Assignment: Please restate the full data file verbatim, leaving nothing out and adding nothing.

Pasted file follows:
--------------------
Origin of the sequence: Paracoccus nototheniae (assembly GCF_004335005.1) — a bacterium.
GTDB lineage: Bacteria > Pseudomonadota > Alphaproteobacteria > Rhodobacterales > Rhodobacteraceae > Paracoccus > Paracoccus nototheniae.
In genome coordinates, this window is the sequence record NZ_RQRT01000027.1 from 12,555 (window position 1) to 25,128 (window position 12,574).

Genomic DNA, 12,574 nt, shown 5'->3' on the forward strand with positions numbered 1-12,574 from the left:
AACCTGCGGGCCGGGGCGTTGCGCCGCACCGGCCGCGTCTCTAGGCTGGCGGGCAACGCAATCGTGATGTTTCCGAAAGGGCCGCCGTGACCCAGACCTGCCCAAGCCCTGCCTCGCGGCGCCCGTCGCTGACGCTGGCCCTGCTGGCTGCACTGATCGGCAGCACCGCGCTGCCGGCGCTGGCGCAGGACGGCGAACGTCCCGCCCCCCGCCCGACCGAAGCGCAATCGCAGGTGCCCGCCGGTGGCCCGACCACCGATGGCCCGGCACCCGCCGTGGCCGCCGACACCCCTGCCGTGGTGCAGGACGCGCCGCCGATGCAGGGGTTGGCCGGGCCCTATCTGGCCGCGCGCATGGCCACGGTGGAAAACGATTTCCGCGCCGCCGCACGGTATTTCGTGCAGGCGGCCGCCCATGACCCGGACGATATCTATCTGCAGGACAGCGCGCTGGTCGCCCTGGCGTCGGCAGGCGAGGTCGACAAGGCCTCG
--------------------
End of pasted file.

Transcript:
Origin of the sequence: Paracoccus nototheniae (assembly GCF_004335005.1) — a bacterium.
GTDB lineage: Bacteria > Pseudomonadota > Alphaproteobacteria > Rhodobacterales > Rhodobacteraceae > Paracoccus > Paracoccus nototheniae.
In genome coordinates, this window is the sequence record NZ_RQRT01000027.1 from 12,555 (window position 1) to 25,128 (window position 12,574).

Genomic DNA, 12,574 nt, shown 5'->3' on the forward strand with positions numbered 1-12,574 from the left:
AACCTGCGGGCCGGGGCGTTGCGCCGCACCGGCCGCGTCTCTAGGCTGGCGGGCAACGCAATCGTGATGTTTCCGAAAGGGCCGCCGTGACCCAGACCTGCCCAAGCCCTGCCTCGCGGCGCCCGTCGCTGACGCTGGCCCTGCTGGCTGCACTGATCGGCAGCACCGCGCTGCCGGCGCTGGCGCAGGACGGCGAACGTCCCGCCCCCCGCCCGACCGAAGCGCAATCGCAGGTGCCCGCCGGTGGCCCGACCACCGATGGCCCGGCACCCGCCGTGGCCGCCGACACCCCTGCCGTGGTGCAGGACGCGCCGCCGATGCAGGGGTTGGCCGGGCCCTATCTGGCCGCGCGCATGGCCACGGTGGAAAACGATTTCCGCGCCGCCGCACGGTATTTCGTGCAGGCGGCCGCCCATGACCCGGACGATATCTATCTGCAGGACAGCGCGCTGGTCGCCCTGGCGTCGGCAGGCGAGGTCGACAAGGCCTCG